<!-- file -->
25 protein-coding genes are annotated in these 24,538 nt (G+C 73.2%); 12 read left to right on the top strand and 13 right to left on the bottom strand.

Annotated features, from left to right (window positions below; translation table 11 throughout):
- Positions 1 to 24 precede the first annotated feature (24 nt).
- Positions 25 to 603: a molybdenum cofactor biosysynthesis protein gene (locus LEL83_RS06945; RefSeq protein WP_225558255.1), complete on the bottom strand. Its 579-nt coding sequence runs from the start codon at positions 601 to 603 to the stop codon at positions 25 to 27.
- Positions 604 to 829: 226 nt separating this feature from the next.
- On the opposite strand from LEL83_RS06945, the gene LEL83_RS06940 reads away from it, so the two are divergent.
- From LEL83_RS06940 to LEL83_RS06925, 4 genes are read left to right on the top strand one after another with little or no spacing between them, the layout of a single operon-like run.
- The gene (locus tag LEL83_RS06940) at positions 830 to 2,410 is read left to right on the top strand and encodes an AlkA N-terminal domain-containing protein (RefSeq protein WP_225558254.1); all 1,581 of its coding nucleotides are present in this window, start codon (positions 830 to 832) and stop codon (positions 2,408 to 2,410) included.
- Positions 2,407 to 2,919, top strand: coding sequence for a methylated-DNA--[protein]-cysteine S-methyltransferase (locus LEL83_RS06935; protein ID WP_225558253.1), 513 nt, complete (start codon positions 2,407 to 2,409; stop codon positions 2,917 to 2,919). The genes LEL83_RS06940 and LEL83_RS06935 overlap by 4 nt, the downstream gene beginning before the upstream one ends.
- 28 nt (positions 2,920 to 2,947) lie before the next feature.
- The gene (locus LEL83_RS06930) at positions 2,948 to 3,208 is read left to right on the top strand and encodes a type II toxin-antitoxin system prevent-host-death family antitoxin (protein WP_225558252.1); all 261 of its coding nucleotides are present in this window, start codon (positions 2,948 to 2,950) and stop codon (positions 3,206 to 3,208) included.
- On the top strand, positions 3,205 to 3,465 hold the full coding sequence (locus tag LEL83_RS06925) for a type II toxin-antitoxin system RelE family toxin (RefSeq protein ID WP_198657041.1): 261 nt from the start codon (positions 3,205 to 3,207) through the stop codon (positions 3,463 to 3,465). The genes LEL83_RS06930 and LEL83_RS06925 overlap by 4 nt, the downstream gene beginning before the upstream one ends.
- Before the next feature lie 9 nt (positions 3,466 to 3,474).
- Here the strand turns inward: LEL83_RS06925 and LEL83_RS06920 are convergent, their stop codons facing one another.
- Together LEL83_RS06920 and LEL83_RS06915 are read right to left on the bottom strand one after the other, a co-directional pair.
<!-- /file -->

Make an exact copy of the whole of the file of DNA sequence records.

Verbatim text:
25 protein-coding genes are annotated in these 24,538 nt (G+C 73.2%); 12 read left to right on the top strand and 13 right to left on the bottom strand.

Annotated features, from left to right (window positions below; translation table 11 throughout):
- Positions 1 to 24 precede the first annotated feature (24 nt).
- Positions 25 to 603: a molybdenum cofactor biosysynthesis protein gene (locus LEL83_RS06945; RefSeq protein WP_225558255.1), complete on the bottom strand. Its 579-nt coding sequence runs from the start codon at positions 601 to 603 to the stop codon at positions 25 to 27.
- Positions 604 to 829: 226 nt separating this feature from the next.
- On the opposite strand from LEL83_RS06945, the gene LEL83_RS06940 reads away from it, so the two are divergent.
- From LEL83_RS06940 to LEL83_RS06925, 4 genes are read left to right on the top strand one after another with little or no spacing between them, the layout of a single operon-like run.
- The gene (locus tag LEL83_RS06940) at positions 830 to 2,410 is read left to right on the top strand and encodes an AlkA N-terminal domain-containing protein (RefSeq protein WP_225558254.1); all 1,581 of its coding nucleotides are present in this window, start codon (positions 830 to 832) and stop codon (positions 2,408 to 2,410) included.
- Positions 2,407 to 2,919, top strand: coding sequence for a methylated-DNA--[protein]-cysteine S-methyltransferase (locus LEL83_RS06935; protein ID WP_225558253.1), 513 nt, complete (start codon positions 2,407 to 2,409; stop codon positions 2,917 to 2,919). The genes LEL83_RS06940 and LEL83_RS06935 overlap by 4 nt, the downstream gene beginning before the upstream one ends.
- 28 nt (positions 2,920 to 2,947) lie before the next feature.
- The gene (locus LEL83_RS06930) at positions 2,948 to 3,208 is read left to right on the top strand and encodes a type II toxin-antitoxin system prevent-host-death family antitoxin (protein WP_225558252.1); all 261 of its coding nucleotides are present in this window, start codon (positions 2,948 to 2,950) and stop codon (positions 3,206 to 3,208) included.
- On the top strand, positions 3,205 to 3,465 hold the full coding sequence (locus tag LEL83_RS06925) for a type II toxin-antitoxin system RelE family toxin (RefSeq protein ID WP_198657041.1): 261 nt from the start codon (positions 3,205 to 3,207) through the stop codon (positions 3,463 to 3,465). The genes LEL83_RS06930 and LEL83_RS06925 overlap by 4 nt, the downstream gene beginning before the upstream one ends.
- Before the next feature lie 9 nt (positions 3,466 to 3,474).
- Here the strand turns inward: LEL83_RS06925 and LEL83_RS06920 are convergent, their stop codons facing one another.
- Together LEL83_RS06920 and LEL83_RS06915 are read right to left on the bottom strand one after the other, a co-directional pair.